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December 05, 2015

Saturday Gardening Thread: Musical Trees and Fighting Okras [Y-not and KT]

Y-not: Greetings gardeners! Welcome to your Saturday gardening thread. Today's thread is brought to you by Weird Mascots, including the Stanford Tree:

A couple of weeks ago I featured the Buckeye tree, which (sadly) may or may not have jinxed Ohio State. Let's see if I can repeat that this weekend when Stanford goes up against the Trojans.

As it turns out, college athletics kept us busy at Casa Y-not again this week (and today), so we'll be relying on the irreplaceable KT for entertainment.

Now, here's KT:

Hello, Horde. How many of you have been thinking about gardening lately? Be honest.

The arrival of the Pinetree Seed Catalog has at least a few of us daydreaming about a 2016 garden. It will be time for me to plant tomato seeds in just a few weeks. Hard to believe. Remember that Pinetree is a good source for gardening gifts and that it carries things like books, teas, spices and craft supplies.

We had a few book suggestions in the comments last week. Does anybody else have recommendations for gardening books or supplies for Christmas?

I also got a thin little catalog in the mail called "Seeds n Such". Got one last year, too. The format looks familiar. It was started by a member of the family that owned the R.H Shumway catalog for a long time, years ago. He also owned Totally Tomatoes before both were sold out to Jung.

This little catalog would be a good choice for someone who just wants a few veggie seeds. There are very good, intelligently-organized selections of tomatoes and peppers in particular. You can get free seeds of a tomato and pepper suitable for making salsa if you order by March 15. There is an index on the order form.


Next summer, Salsa!

They sell seeds of Miracle Sweet tomato, which I have not seen offered in years. My remaining seeds are very old. This tomato keeps going in our heat when most of our tomatoes have stopped. If any of our hot pepper addicts are tuned in today, we can discuss the pepper selections in the comments. They carry my favorite cucumber, Summer Dance. Some of the other veggie choices, like for turnips and lettuce, are mostly basic, tried-and-true cultivars.

Their featured veggie this year is the current AAS vegetable Winner, the Bossa Nova Zucchini. "During taste tests, the AAS Judges deemed the smooth flesh texture and sweet, mild taste much improved over other summer squash." It is a hybrid version of the beautiful open-pollinated Caserta, which was an AAS winner in 1949. You can still buy seeds of Caserta if you want to avoid buying seeds from a company owned by Monsanto because Monsanto is the devil.


Next summer, Bossa Nova!

A lot of people laugh when they hear the word, "Fresno". But there are some nice things about the city and its surroundings. There are some great trees growing there. Before Thanksgiving, I went to Fresno with a couple of friends visiting the area. We are having an unusually good year for fall foliage in the Valley. During our little trip to the city, we were particularly impressed by a row of street trees in a residential area. They were tall columnar junipers, I think, planted between round-headed deciduous trees in fiery colors. Wish I had been able to stop for a closer look, and for photos.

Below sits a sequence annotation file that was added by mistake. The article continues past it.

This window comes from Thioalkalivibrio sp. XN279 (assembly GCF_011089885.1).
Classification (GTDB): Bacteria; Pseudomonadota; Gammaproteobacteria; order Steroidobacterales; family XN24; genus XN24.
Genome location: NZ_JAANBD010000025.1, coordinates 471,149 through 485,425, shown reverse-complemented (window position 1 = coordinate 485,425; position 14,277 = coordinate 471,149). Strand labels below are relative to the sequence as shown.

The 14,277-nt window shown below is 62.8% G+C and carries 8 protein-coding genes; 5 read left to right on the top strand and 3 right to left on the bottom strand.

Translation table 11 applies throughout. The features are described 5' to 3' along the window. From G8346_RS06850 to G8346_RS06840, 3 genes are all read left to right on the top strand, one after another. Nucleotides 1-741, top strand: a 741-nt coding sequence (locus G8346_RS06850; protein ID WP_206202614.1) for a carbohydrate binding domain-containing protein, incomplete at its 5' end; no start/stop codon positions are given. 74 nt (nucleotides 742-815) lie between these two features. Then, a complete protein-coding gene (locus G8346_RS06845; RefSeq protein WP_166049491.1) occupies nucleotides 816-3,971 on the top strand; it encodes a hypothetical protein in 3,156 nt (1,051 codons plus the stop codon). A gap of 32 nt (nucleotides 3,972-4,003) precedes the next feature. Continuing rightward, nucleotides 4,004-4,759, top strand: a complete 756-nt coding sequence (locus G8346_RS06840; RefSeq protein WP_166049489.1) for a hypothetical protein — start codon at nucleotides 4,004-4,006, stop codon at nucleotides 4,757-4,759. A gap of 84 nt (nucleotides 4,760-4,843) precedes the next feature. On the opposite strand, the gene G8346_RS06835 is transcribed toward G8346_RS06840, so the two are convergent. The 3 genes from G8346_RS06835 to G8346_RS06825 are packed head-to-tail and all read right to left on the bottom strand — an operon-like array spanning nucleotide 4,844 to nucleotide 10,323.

I have been enjoying the "what is this tree?" series Y-not has been doing. I would like to know what those street trees in Fresno are, too. So appealing. Trees can add a surprising amount to your property value as long as you avoid ones with a tendency to do things like fall on your house or the house next door.


After my photo-free trip, I found a photo of a Canada goose passing through Fresno, floating in front of fall foliage. There is a bird refuge in one corner of Woodward Park. We are in the Pacific Flyway. Slide show with fall foliage in Fresno at the link. Now, a couple of weeks later, we are in the second round of fall foliage color, with more yellows. We still have some geese hanging around. Some people (and golf courses) have to be careful to keep them from eating the lawn. Not that there are many lawns left around here. Water remains in short supply.

Our area is unusual for its fall views of huge orchards. The peaches and nectarines, in particular, have been gorgeous. My apricots are just starting to turn yellow now. I took a photo of the foliage on my Arctic Star Nectarine before the cold weather hit Thanksgiving week. Its leaves are now all on the ground. Arctic Star has a fairly low chill requirement. Pick stone fruit trees carefully, because various cultivars do best in different regions.